The process by which Nobel Prizes are awarded is highly secretive. The Nobel committee keeps their candidate “cards” close to their vests. Rumors have circulated, however, placing Israel Kirzner’s name on the short list of potential awardees. No man alive has done more than he to redeem the tarnished prestige of economics as a subject worth studying for its practical value to humanity.

DRI-184 for week of 5-31-15: Why is Economic Theory MIA Amidst Humanity’s Biggest Innovation Boom?

An Access Advertising EconBrief: 

Why is Economic Theory MIA Amidst Humanity’s Biggest Innovation Boom?

It is obvious even to casual observers that humanity has experienced an unprecedented boom in technological improvements in recent decades. Apparently even greater advances lie in store, although some contrarians insist that the best is behind us. We might expect to find economists in the thick of all this – spotting trends, lauding entrepreneurs and listing the factors responsible for their success, toting up the gains in real income, output and wealth, applauding the effects on rich and poor alike and approving the nosediving rate of world poverty.

Those expectations would be disappointed, at least by a perusal of mainstream sources. True, there are periodic ex cathedra pronouncements by stray economists on these matters. Scattered foundations, think tanks and institutes devoted to entrepreneurship pop up. The continuing popularity of the late maverick economist Joseph Schumpeter ensures that the subject of innovative entrepreneurship does not fade entirely from the public consciousness or the minds of economists. But the leading professional journals in economics, such as The American Economic Review and the Journal of Political Economy, remain preoccupied with the perennial concerns of the profession. And those do not include the topics of innovation and entrepreneurship.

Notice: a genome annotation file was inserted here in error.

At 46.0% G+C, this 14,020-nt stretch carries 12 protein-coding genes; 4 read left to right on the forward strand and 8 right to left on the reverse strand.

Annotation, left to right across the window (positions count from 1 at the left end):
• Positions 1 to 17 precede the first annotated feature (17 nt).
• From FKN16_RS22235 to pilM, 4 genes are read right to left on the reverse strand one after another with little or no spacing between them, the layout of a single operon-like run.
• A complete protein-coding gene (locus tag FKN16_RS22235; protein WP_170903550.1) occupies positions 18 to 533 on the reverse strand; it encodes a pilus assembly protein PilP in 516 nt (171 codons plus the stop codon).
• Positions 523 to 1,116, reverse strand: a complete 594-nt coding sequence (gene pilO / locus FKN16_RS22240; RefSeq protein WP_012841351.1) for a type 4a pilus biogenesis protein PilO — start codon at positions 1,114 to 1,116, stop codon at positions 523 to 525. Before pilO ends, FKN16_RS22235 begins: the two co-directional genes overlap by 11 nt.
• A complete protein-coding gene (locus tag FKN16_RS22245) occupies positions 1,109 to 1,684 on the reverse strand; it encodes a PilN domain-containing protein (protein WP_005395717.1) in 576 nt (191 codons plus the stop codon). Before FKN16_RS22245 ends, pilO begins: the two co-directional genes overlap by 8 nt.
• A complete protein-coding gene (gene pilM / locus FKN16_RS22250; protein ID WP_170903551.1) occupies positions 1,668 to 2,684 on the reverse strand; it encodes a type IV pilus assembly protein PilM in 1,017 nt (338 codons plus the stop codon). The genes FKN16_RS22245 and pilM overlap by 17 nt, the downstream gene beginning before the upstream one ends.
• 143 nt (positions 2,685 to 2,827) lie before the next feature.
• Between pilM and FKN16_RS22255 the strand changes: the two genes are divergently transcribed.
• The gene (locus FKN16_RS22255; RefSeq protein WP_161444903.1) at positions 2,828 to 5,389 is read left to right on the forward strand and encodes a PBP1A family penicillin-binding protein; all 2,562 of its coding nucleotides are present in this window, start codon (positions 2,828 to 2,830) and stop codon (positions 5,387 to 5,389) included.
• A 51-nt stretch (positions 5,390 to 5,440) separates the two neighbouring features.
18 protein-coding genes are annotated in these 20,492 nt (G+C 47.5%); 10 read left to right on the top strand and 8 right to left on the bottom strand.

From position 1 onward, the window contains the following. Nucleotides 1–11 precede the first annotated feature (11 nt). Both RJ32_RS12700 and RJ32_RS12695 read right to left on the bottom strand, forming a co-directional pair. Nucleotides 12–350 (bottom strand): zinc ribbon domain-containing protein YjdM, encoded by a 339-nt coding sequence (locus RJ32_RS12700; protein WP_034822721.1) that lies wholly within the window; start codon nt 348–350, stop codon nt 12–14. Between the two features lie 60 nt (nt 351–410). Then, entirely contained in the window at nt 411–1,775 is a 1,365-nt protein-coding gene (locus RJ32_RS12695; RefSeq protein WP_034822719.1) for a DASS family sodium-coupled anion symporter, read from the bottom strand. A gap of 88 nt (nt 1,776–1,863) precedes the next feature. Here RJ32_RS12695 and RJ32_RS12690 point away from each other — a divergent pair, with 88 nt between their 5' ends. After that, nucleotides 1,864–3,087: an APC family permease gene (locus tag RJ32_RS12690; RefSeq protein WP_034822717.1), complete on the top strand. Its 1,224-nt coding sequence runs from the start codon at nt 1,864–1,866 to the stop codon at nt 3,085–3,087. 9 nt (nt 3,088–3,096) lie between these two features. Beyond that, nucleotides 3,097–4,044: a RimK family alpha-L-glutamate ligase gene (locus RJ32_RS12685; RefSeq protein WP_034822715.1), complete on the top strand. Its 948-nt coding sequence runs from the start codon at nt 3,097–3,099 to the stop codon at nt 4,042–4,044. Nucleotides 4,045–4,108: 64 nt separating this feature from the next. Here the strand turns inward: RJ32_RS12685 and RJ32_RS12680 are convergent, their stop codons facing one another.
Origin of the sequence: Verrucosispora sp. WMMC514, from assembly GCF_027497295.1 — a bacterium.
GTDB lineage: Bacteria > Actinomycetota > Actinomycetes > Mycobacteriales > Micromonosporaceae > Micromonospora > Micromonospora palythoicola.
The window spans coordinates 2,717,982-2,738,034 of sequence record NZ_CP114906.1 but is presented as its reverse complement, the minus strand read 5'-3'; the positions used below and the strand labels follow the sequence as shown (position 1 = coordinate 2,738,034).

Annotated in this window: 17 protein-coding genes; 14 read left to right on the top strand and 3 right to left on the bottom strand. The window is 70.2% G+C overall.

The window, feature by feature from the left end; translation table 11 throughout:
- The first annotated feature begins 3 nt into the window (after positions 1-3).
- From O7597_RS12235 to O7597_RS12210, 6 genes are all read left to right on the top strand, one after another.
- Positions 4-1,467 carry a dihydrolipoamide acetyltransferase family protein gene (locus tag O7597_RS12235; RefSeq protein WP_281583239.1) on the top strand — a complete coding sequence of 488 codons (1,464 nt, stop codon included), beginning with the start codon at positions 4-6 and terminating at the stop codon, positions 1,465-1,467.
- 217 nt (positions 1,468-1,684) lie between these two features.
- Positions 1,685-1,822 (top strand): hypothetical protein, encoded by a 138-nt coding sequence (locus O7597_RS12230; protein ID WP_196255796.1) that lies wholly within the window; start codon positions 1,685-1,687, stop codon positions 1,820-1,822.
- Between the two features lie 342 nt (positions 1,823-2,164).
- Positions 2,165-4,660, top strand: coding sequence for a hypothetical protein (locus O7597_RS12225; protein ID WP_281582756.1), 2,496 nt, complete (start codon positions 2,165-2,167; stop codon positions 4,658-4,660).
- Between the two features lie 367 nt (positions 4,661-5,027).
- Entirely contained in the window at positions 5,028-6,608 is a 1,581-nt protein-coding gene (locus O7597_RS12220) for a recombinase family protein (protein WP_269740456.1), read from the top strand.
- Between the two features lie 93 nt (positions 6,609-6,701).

Why not? What have critics of mainstream theory suggested to improve matters? Those are the subjects of this EconBrief. Next week we will see how non-traditional economic theory can improve our understanding of revolutionary technological innovation.

The Wrong Turns in Economic Theory

In the 1870s, economic theory underwent a revolution. Prior to that time, a vital element was missing from economics. Its theory of value was defective. The Classical Economists believed that the value of economic goods depended on the objective cost of the inputs that went into their production. They lacked a solid, systematic theory of consumer demand. Beginning in 1871, three different economists – working independently in England, Switzerland and Austria – developed the concept of marginal utility, thereby laying the foundation for the modern theory of consumer demand. This Marginal Revolution presaged the Laws of Supply and Demand and the famous diagram depicting equilibrium price formation via the junction of the supply and demand curves. (The diagram was dubbed the “Marshallian Cross,” after the great English economist who popularized it, Alfred Marshall.)